Growing up in the digital age, I took the leap into film photography a year ago shooting a roll of Rollei RPX 400 on a £5 Praktica. I hated how with the introduction of EVF’s and ‘live view’ there was almost no need to think about how to get the look you wanted so I have never really looked back.

Shooting the Rollei film, I instantly fell for the smooth graduation of the mid-tones and inky blacks that are indicative of this film. I then went on to spend ages mixing and matching film and developer combinations and I can safely stay I still haven’t found the perfect match.

Living through the global pandemic and national lockdowns I haven’t been able to get out and shoot quite as much as I would like to but in the short autumnal reprieve I was able to venture out and what better film to use than the one that first sold me on the medium.

Rollei RPX 400 and a Yashica Mat-124G, Tim Baker
Rollei RPX 400 and a Yashica Mat-124G, Tim Baker

This time I chose Rollei RPX 400 in 120 format and shot it using my Yashica MAT 124G TLR camera, pushing it a stop to EI 800 and developed it in Ilford HC.

I ventured out to a little known suburb — Chadsmore — in a little known town — Cannock — in Staffordshire, UK. I find the place is representative of how government funding for middle Britain has slowly been rung dry leaving behind a residual line of social deprivation. Chadsmore has a population of about 12,000 people who, since the closure of the nearby coal mines, have never really moved on. People don’t move into this area which is probably down to the higher than average reports of crime and antisocial behaviour (100+ incidents in the 1st month of the pandemic).

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The only thing that lets you know you have arrived in the area is the smell of takeaway food and a small square with a war memorial in it. Local businesses have closed and the working men’s club has been replaced by a food bank and clothes recycling centre. The wooden constructed youth centre has started to be reclaimed by nature and the sound of children playing hasn’t been heard here for many years.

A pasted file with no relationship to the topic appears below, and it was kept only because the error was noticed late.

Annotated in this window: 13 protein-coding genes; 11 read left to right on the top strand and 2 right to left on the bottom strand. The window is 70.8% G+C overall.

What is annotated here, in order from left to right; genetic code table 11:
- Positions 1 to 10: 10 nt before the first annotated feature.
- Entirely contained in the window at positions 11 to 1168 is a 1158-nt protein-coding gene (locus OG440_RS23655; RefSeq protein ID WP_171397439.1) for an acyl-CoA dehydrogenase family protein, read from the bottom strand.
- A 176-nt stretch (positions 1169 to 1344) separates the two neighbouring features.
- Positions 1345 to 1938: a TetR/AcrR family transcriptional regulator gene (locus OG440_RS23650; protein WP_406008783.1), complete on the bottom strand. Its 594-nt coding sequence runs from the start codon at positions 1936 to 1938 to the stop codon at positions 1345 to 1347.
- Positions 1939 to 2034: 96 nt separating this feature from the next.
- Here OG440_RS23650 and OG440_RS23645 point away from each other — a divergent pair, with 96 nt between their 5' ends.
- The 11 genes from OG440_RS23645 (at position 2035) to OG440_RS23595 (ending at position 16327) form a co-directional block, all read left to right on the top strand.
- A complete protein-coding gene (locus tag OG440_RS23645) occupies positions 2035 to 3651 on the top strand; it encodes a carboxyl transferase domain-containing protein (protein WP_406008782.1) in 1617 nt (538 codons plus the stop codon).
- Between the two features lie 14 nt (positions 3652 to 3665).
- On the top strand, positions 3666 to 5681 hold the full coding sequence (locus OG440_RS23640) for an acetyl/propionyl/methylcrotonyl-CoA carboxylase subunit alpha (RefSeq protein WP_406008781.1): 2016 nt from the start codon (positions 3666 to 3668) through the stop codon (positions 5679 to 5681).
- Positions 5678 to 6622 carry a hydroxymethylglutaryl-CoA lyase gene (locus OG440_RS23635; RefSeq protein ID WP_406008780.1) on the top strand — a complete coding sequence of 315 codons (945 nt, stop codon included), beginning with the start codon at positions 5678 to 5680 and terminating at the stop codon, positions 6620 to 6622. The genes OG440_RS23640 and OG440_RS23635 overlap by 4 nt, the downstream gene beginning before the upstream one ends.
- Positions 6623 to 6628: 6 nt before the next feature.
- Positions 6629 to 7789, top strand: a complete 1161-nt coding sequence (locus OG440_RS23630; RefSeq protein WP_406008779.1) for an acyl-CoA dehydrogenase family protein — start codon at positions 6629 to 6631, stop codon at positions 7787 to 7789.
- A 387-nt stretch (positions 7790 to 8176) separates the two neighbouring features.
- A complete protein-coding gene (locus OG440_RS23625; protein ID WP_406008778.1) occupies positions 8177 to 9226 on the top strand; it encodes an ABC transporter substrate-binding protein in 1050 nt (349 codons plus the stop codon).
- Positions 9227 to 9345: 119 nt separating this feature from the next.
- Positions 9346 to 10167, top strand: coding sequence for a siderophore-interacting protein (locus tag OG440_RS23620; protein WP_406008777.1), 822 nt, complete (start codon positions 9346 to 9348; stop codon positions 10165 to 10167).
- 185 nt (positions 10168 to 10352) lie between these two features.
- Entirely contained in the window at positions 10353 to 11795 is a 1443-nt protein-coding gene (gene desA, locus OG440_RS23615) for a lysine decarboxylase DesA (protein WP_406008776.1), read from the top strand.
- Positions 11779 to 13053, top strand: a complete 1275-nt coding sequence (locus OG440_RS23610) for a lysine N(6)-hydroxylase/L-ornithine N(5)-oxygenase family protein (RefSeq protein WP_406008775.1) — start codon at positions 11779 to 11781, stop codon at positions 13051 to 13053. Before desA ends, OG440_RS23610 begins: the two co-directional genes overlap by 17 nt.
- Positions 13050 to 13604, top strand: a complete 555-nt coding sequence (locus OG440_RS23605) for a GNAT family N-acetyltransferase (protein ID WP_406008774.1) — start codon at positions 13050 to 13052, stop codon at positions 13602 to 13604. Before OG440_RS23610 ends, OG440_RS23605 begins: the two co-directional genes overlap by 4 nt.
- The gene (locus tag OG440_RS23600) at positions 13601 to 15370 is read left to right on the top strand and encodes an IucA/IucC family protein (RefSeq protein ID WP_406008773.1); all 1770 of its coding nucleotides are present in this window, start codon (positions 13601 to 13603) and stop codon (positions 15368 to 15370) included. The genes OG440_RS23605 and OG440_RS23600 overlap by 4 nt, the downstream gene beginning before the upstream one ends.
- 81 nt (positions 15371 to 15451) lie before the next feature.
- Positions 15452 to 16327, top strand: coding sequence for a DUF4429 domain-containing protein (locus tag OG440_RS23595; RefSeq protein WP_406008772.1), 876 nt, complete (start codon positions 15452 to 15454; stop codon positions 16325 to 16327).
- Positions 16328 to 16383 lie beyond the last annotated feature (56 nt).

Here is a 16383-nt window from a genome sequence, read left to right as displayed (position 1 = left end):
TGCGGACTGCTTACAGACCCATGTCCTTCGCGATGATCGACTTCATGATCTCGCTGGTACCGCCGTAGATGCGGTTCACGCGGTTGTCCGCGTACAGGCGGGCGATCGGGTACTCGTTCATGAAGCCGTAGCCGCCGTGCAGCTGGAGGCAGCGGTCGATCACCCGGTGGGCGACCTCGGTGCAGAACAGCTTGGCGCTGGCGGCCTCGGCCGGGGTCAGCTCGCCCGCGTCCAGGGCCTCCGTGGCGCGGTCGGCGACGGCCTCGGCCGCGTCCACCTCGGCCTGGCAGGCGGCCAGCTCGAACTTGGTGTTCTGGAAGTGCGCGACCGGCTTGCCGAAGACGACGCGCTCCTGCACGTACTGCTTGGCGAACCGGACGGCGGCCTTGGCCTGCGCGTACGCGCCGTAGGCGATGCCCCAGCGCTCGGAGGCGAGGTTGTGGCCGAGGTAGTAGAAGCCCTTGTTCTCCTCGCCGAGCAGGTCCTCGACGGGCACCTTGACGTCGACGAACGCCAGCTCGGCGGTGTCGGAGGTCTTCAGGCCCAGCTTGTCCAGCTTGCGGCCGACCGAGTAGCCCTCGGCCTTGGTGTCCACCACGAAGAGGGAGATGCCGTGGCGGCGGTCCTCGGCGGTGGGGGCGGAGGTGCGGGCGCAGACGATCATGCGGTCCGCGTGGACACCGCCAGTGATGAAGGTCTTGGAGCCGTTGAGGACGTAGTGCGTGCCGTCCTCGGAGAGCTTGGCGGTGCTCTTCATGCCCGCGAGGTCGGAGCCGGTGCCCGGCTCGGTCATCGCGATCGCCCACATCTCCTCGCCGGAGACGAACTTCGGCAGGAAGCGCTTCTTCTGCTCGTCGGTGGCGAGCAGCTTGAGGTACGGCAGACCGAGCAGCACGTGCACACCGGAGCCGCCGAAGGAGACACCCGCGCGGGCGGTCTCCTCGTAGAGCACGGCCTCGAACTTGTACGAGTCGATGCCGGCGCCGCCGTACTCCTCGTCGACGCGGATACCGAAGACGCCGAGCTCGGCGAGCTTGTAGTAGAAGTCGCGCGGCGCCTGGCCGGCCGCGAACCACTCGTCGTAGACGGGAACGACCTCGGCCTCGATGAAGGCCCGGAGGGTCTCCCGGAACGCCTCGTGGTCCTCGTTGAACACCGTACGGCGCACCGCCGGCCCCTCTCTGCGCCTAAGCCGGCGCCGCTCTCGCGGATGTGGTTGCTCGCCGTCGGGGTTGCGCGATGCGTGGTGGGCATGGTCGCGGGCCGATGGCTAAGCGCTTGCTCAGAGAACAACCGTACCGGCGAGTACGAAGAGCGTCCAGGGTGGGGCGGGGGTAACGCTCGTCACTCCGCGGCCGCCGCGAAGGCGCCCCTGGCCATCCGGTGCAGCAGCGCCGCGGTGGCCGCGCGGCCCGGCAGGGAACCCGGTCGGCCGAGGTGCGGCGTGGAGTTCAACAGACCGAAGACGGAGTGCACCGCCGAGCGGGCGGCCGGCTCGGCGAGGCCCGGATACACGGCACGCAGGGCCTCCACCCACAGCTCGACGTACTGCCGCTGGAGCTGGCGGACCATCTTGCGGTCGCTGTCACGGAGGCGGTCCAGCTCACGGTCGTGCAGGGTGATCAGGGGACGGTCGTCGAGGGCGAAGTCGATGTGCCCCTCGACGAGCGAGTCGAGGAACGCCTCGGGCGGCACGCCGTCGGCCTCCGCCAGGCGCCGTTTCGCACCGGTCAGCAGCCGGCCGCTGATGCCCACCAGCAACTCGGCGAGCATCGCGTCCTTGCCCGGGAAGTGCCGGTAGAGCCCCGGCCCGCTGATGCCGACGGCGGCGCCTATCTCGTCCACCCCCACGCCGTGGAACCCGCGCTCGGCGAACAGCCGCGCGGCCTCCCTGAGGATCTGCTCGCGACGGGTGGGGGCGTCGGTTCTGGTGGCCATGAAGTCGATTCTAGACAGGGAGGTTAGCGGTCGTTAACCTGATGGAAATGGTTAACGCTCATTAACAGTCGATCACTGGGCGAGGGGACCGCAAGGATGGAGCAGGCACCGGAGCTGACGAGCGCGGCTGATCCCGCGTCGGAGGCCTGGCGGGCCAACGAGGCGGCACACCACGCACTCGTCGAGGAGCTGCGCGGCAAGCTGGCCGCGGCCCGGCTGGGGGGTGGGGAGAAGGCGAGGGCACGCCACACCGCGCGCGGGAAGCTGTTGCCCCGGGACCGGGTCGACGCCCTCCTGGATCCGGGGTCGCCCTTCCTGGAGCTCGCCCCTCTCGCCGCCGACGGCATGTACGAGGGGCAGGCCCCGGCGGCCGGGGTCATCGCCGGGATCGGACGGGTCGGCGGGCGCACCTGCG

In fact the only thing to do for the young people of Chadsmore, who are watched on every street corner by CCTV, is to hang about at the local children’s play area. Two such kids I met on my visit are Louise and Domonic who both seemed melancholy and resigned to the fact that there was nothing for them to do or way of improving their circumstance in the near future.

I think the inky blacks provided by this film and the contrast provided by the +1 and HC developer helps demonstrate the overcast, down beat of this area in my 5 frames and I hope to return to try and weed out some positivity and hope within this community. ”

~ Tim

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About the author

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Tim Baker

Living life one roll at a time. Exploring the places most dare not venture to bring the stories not told.


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  1. RPX 400 is my favourite B&W film – Not as clean as Ilford’s XP2 Super 400, but all the better for it.

  2. “Louise and Domonic who both seemed melancholy and resigned to the fact that there was nothing for them to do or way of improving their circumstance in the near future.”

    How about going to school during the daytime? I grew up in a decaying inner-city at that age and that’s what I did to get me out.